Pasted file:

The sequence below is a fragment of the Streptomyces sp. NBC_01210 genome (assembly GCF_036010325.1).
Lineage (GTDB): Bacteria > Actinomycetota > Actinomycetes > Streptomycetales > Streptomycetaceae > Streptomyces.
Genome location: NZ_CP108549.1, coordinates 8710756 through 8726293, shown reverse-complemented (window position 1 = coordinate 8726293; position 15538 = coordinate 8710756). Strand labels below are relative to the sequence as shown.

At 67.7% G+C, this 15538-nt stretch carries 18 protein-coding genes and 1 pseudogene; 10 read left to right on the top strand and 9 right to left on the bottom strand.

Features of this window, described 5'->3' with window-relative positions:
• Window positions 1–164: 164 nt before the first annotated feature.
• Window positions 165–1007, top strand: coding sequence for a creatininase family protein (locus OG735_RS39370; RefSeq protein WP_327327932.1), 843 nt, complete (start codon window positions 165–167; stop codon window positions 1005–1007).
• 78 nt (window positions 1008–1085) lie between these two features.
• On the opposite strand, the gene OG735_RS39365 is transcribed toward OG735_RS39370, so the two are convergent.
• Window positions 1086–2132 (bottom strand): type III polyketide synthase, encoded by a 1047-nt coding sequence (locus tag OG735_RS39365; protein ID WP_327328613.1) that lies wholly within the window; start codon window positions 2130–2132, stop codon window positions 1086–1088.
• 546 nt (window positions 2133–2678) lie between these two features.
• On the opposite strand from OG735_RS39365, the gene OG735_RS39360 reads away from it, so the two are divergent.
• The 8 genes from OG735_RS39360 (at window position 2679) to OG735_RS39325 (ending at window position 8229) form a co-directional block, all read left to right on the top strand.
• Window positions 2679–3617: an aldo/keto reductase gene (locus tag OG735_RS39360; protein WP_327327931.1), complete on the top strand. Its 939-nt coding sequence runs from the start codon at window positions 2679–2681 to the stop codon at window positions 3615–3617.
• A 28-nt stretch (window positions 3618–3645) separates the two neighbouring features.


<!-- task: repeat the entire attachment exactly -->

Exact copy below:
The sequence below is a fragment of the Streptomyces sp. NBC_01210 genome (assembly GCF_036010325.1).
Lineage (GTDB): Bacteria > Actinomycetota > Actinomycetes > Streptomycetales > Streptomycetaceae > Streptomyces.
Genome location: NZ_CP108549.1, coordinates 8710756 through 8726293, shown reverse-complemented (window position 1 = coordinate 8726293; position 15538 = coordinate 8710756). Strand labels below are relative to the sequence as shown.

At 67.7% G+C, this 15538-nt stretch carries 18 protein-coding genes and 1 pseudogene; 10 read left to right on the top strand and 9 right to left on the bottom strand.

Features of this window, described 5'->3' with window-relative positions:
• Window positions 1–164: 164 nt before the first annotated feature.
• Window positions 165–1007, top strand: coding sequence for a creatininase family protein (locus OG735_RS39370; RefSeq protein WP_327327932.1), 843 nt, complete (start codon window positions 165–167; stop codon window positions 1005–1007).
• 78 nt (window positions 1008–1085) lie between these two features.
• On the opposite strand, the gene OG735_RS39365 is transcribed toward OG735_RS39370, so the two are convergent.
• Window positions 1086–2132 (bottom strand): type III polyketide synthase, encoded by a 1047-nt coding sequence (locus tag OG735_RS39365; protein ID WP_327328613.1) that lies wholly within the window; start codon window positions 2130–2132, stop codon window positions 1086–1088.
• 546 nt (window positions 2133–2678) lie between these two features.
• On the opposite strand from OG735_RS39365, the gene OG735_RS39360 reads away from it, so the two are divergent.
• The 8 genes from OG735_RS39360 (at window position 2679) to OG735_RS39325 (ending at window position 8229) form a co-directional block, all read left to right on the top strand.
• Window positions 2679–3617: an aldo/keto reductase gene (locus tag OG735_RS39360; protein WP_327327931.1), complete on the top strand. Its 939-nt coding sequence runs from the start codon at window positions 2679–2681 to the stop codon at window positions 3615–3617.
• A 28-nt stretch (window positions 3618–3645) separates the two neighbouring features.